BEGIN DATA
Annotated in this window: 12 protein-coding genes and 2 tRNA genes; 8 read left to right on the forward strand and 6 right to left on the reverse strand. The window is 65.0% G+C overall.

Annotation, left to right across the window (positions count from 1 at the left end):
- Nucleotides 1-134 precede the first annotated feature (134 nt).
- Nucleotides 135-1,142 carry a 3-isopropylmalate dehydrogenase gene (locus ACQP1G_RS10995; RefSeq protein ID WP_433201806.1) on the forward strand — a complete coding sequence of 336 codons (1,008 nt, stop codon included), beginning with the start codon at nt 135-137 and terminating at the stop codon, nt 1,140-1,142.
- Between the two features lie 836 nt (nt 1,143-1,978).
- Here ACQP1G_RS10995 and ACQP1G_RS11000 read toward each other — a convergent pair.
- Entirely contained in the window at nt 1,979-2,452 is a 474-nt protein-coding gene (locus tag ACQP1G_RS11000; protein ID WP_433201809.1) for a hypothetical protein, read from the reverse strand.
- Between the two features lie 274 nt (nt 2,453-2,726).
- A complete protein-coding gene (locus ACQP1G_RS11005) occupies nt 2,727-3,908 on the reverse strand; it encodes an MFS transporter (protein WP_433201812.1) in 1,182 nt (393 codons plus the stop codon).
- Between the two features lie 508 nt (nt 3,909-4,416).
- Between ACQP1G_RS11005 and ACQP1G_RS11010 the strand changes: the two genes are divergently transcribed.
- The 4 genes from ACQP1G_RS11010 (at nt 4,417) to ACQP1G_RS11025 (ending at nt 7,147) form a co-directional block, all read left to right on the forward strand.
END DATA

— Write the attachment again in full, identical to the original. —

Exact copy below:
Annotated in this window: 12 protein-coding genes and 2 tRNA genes; 8 read left to right on the forward strand and 6 right to left on the reverse strand. The window is 65.0% G+C overall.

Annotation, left to right across the window (positions count from 1 at the left end):
- Nucleotides 1-134 precede the first annotated feature (134 nt).
- Nucleotides 135-1,142 carry a 3-isopropylmalate dehydrogenase gene (locus ACQP1G_RS10995; RefSeq protein ID WP_433201806.1) on the forward strand — a complete coding sequence of 336 codons (1,008 nt, stop codon included), beginning with the start codon at nt 135-137 and terminating at the stop codon, nt 1,140-1,142.
- Between the two features lie 836 nt (nt 1,143-1,978).
- Here ACQP1G_RS10995 and ACQP1G_RS11000 read toward each other — a convergent pair.
- Entirely contained in the window at nt 1,979-2,452 is a 474-nt protein-coding gene (locus tag ACQP1G_RS11000; protein ID WP_433201809.1) for a hypothetical protein, read from the reverse strand.
- Between the two features lie 274 nt (nt 2,453-2,726).
- A complete protein-coding gene (locus ACQP1G_RS11005) occupies nt 2,727-3,908 on the reverse strand; it encodes an MFS transporter (protein WP_433201812.1) in 1,182 nt (393 codons plus the stop codon).
- Between the two features lie 508 nt (nt 3,909-4,416).
- Between ACQP1G_RS11005 and ACQP1G_RS11010 the strand changes: the two genes are divergently transcribed.
- The 4 genes from ACQP1G_RS11010 (at nt 4,417) to ACQP1G_RS11025 (ending at nt 7,147) form a co-directional block, all read left to right on the forward strand.